There are so many different designs and styles. With henna you can draw and create anything. Henna artist makes up different designs all the time. Each person has their own unique style.

You’ve probably been in the organization of many people’s “big day” and worked within families. Was it hard for you to find your feet and do (or did) you ever feel under pressure?

Yes definitely, at first I use to be very nervous. I would go red in the face when I first started the henna and my hand would shake a lot. Especially when there were so many people. However, over time when I gained more experience, I got faster and my technique improved. I became more confident and I wasn’t worried or nervous anymore. Like now I can do henna whenever and for whoever. I don’t shake at all and I always get told that I have such a steady hand (hahahaha) even though that was not the case at first. It just takes a lot of practice.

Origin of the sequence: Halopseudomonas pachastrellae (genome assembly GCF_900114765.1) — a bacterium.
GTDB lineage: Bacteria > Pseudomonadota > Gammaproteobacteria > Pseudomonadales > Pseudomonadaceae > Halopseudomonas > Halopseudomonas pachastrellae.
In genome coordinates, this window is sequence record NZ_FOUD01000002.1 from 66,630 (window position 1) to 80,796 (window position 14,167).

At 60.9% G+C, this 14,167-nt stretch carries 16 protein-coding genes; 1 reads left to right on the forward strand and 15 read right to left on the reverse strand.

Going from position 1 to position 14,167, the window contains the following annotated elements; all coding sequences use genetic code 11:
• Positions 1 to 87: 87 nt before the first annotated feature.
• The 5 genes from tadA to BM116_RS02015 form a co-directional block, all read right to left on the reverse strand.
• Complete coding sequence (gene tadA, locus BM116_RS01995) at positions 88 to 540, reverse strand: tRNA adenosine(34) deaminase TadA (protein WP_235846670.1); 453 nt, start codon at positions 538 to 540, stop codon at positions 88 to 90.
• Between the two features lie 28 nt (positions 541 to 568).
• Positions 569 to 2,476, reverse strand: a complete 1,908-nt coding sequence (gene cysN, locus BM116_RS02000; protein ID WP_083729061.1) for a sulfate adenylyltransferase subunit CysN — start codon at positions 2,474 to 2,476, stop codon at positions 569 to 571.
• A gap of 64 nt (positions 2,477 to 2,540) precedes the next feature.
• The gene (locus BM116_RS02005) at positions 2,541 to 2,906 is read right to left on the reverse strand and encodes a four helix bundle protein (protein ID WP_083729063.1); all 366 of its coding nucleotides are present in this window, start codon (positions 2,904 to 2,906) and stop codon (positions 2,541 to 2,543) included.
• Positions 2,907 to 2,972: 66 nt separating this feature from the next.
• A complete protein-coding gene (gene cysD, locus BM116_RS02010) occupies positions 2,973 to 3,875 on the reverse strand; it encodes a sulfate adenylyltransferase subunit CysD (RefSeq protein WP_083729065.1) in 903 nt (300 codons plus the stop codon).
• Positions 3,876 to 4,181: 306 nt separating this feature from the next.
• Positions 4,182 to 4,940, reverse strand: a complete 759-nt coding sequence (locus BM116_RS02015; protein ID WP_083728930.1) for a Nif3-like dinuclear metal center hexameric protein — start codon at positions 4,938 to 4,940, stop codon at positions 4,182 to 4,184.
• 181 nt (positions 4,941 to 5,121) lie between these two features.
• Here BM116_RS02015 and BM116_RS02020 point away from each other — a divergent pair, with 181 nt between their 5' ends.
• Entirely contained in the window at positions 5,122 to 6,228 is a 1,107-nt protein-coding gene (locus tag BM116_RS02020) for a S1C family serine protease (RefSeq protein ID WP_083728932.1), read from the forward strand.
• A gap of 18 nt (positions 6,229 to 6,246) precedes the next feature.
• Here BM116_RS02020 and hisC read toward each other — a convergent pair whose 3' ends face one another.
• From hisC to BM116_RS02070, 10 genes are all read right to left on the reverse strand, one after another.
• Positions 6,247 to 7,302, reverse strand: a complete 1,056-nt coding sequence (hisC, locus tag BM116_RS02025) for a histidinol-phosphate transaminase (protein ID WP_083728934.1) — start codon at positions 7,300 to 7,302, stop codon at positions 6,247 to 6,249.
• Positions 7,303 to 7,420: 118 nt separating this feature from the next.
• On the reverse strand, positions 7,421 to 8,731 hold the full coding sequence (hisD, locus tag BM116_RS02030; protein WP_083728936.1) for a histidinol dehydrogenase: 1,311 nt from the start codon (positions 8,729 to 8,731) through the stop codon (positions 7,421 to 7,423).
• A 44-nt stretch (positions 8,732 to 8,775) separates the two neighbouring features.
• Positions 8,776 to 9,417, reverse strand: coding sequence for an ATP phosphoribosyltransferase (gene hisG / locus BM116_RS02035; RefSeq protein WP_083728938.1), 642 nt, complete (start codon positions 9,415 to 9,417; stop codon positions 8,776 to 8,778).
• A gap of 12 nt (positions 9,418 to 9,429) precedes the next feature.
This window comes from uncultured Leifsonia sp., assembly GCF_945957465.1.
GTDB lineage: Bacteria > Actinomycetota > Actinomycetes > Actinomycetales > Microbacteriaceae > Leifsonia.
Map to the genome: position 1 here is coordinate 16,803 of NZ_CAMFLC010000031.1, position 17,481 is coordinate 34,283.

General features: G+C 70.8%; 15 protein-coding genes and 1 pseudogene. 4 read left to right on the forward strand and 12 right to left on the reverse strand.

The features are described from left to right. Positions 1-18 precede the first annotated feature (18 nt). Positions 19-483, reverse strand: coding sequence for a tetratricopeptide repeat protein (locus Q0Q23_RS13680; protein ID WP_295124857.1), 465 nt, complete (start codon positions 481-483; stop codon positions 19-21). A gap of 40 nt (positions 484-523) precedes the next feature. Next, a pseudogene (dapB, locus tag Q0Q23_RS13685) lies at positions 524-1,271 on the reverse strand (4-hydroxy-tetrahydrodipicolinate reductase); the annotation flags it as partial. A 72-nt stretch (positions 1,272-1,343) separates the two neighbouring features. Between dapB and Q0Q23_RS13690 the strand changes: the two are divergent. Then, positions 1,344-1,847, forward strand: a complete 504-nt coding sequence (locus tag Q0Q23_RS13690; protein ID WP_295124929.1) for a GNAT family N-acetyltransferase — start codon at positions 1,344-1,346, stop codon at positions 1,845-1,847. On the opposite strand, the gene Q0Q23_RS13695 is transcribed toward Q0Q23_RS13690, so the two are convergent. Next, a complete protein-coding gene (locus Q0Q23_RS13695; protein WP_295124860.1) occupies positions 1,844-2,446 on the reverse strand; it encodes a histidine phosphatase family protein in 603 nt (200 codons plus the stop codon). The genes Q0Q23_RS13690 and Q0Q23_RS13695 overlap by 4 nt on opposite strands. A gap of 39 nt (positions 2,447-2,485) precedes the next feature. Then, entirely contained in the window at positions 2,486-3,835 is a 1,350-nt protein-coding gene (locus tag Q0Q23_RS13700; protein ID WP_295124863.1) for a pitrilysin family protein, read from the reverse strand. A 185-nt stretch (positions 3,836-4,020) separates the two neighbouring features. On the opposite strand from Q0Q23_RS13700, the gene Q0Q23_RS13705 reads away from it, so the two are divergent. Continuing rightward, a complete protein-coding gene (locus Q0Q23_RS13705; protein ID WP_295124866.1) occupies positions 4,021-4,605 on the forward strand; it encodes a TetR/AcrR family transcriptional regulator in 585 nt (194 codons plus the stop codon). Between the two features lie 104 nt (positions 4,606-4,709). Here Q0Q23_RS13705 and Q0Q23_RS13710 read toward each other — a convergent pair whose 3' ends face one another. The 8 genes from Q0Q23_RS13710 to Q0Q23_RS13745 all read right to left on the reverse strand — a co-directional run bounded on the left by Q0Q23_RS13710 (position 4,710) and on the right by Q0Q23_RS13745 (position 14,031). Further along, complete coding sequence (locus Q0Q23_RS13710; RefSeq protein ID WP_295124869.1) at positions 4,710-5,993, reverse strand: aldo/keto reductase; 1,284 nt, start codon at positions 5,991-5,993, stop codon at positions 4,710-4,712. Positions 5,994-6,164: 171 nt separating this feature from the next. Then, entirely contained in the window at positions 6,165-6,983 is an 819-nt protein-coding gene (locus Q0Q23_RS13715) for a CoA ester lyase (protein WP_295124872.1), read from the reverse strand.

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I’ve seen that you make the henna yourself, why? Do you have secret ingredients which make it perfect? Would you still recommend any industrial powder?  

I make my own henna because it is the best way to know that there are no chemicals in the paste and that it is 100% natural. Also making your own henna is fresh and gives the best results. No, making henna is no secret at all. I use henna caravans henna recipe. Most henna artists that make their own henna share their recipes so that their clients can trust that it is natural.